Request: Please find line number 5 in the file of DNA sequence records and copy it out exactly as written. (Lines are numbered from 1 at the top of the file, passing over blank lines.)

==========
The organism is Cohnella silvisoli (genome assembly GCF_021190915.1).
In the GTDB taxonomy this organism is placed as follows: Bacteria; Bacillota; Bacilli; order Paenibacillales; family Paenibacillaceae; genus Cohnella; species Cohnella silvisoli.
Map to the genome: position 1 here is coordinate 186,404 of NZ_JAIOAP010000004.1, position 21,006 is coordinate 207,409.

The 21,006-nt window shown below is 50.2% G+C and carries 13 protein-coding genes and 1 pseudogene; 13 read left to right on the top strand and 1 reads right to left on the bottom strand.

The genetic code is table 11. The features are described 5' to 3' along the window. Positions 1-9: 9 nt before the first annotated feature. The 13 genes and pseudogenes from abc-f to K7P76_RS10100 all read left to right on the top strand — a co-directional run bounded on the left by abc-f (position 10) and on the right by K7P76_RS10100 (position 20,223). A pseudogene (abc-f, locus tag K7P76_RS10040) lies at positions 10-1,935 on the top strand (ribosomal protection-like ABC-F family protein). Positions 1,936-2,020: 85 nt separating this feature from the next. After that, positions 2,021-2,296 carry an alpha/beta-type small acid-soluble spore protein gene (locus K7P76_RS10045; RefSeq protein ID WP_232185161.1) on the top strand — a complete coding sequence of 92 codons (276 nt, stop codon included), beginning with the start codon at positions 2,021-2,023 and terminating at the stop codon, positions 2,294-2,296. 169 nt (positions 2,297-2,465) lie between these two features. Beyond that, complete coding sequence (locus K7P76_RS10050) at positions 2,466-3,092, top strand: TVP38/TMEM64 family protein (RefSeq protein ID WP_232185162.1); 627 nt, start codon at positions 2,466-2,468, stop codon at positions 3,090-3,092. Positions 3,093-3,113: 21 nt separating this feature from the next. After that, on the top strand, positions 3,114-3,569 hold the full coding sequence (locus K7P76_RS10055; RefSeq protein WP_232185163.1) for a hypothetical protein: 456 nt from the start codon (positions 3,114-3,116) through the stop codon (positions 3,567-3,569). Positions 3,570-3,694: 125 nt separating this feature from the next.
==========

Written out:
The genetic code is table 11. The features are described 5' to 3' along the window. Positions 1-9: 9 nt before the first annotated feature. The 13 genes and pseudogenes from abc-f to K7P76_RS10100 all read left to right on the top strand — a co-directional run bounded on the left by abc-f (position 10) and on the right by K7P76_RS10100 (position 20,223). A pseudogene (abc-f, locus tag K7P76_RS10040) lies at positions 10-1,935 on the top strand (ribosomal protection-like ABC-F family protein). Positions 1,936-2,020: 85 nt separating this feature from the next. After that, positions 2,021-2,296 carry an alpha/beta-type small acid-soluble spore protein gene (locus K7P76_RS10045; RefSeq protein ID WP_232185161.1) on the top strand — a complete coding sequence of 92 codons (276 nt, stop codon included), beginning with the start codon at positions 2,021-2,023 and terminating at the stop codon, positions 2,294-2,296. 169 nt (positions 2,297-2,465) lie between these two features. Beyond that, complete coding sequence (locus K7P76_RS10050) at positions 2,466-3,092, top strand: TVP38/TMEM64 family protein (RefSeq protein ID WP_232185162.1); 627 nt, start codon at positions 2,466-2,468, stop codon at positions 3,090-3,092. Positions 3,093-3,113: 21 nt separating this feature from the next. After that, on the top strand, positions 3,114-3,569 hold the full coding sequence (locus K7P76_RS10055; RefSeq protein WP_232185163.1) for a hypothetical protein: 456 nt from the start codon (positions 3,114-3,116) through the stop codon (positions 3,567-3,569). Positions 3,570-3,694: 125 nt separating this feature from the next.